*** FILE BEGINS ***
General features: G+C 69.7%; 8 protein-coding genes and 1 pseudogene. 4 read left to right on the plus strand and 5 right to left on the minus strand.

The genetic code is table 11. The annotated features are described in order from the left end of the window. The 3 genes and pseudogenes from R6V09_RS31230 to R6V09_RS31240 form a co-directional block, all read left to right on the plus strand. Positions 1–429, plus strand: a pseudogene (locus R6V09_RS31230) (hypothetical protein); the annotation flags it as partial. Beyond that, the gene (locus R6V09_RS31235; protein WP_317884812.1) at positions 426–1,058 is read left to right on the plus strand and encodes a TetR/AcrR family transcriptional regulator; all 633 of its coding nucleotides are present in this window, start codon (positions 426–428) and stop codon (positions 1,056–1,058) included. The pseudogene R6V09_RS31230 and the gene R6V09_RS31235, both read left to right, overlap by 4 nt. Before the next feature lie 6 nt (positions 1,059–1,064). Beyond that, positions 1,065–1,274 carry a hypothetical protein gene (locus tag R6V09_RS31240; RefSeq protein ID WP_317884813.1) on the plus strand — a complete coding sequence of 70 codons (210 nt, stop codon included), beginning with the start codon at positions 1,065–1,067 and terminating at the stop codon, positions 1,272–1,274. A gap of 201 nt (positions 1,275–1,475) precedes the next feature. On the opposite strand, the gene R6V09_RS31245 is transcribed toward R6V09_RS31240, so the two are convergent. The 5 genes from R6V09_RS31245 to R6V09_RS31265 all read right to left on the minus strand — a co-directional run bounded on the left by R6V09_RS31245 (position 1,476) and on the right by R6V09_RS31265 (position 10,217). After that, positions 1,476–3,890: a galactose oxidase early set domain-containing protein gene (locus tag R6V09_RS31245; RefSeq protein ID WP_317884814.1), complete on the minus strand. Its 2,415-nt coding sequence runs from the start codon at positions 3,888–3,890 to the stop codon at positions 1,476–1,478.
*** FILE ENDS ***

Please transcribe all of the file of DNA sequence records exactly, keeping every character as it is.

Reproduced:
General features: G+C 69.7%; 8 protein-coding genes and 1 pseudogene. 4 read left to right on the plus strand and 5 right to left on the minus strand.

The genetic code is table 11. The annotated features are described in order from the left end of the window. The 3 genes and pseudogenes from R6V09_RS31230 to R6V09_RS31240 form a co-directional block, all read left to right on the plus strand. Positions 1–429, plus strand: a pseudogene (locus R6V09_RS31230) (hypothetical protein); the annotation flags it as partial. Beyond that, the gene (locus R6V09_RS31235; protein WP_317884812.1) at positions 426–1,058 is read left to right on the plus strand and encodes a TetR/AcrR family transcriptional regulator; all 633 of its coding nucleotides are present in this window, start codon (positions 426–428) and stop codon (positions 1,056–1,058) included. The pseudogene R6V09_RS31230 and the gene R6V09_RS31235, both read left to right, overlap by 4 nt. Before the next feature lie 6 nt (positions 1,059–1,064). Beyond that, positions 1,065–1,274 carry a hypothetical protein gene (locus tag R6V09_RS31240; RefSeq protein ID WP_317884813.1) on the plus strand — a complete coding sequence of 70 codons (210 nt, stop codon included), beginning with the start codon at positions 1,065–1,067 and terminating at the stop codon, positions 1,272–1,274. A gap of 201 nt (positions 1,275–1,475) precedes the next feature. On the opposite strand, the gene R6V09_RS31245 is transcribed toward R6V09_RS31240, so the two are convergent. The 5 genes from R6V09_RS31245 to R6V09_RS31265 all read right to left on the minus strand — a co-directional run bounded on the left by R6V09_RS31245 (position 1,476) and on the right by R6V09_RS31265 (position 10,217). After that, positions 1,476–3,890: a galactose oxidase early set domain-containing protein gene (locus tag R6V09_RS31245; RefSeq protein ID WP_317884814.1), complete on the minus strand. Its 2,415-nt coding sequence runs from the start codon at positions 3,888–3,890 to the stop codon at positions 1,476–1,478.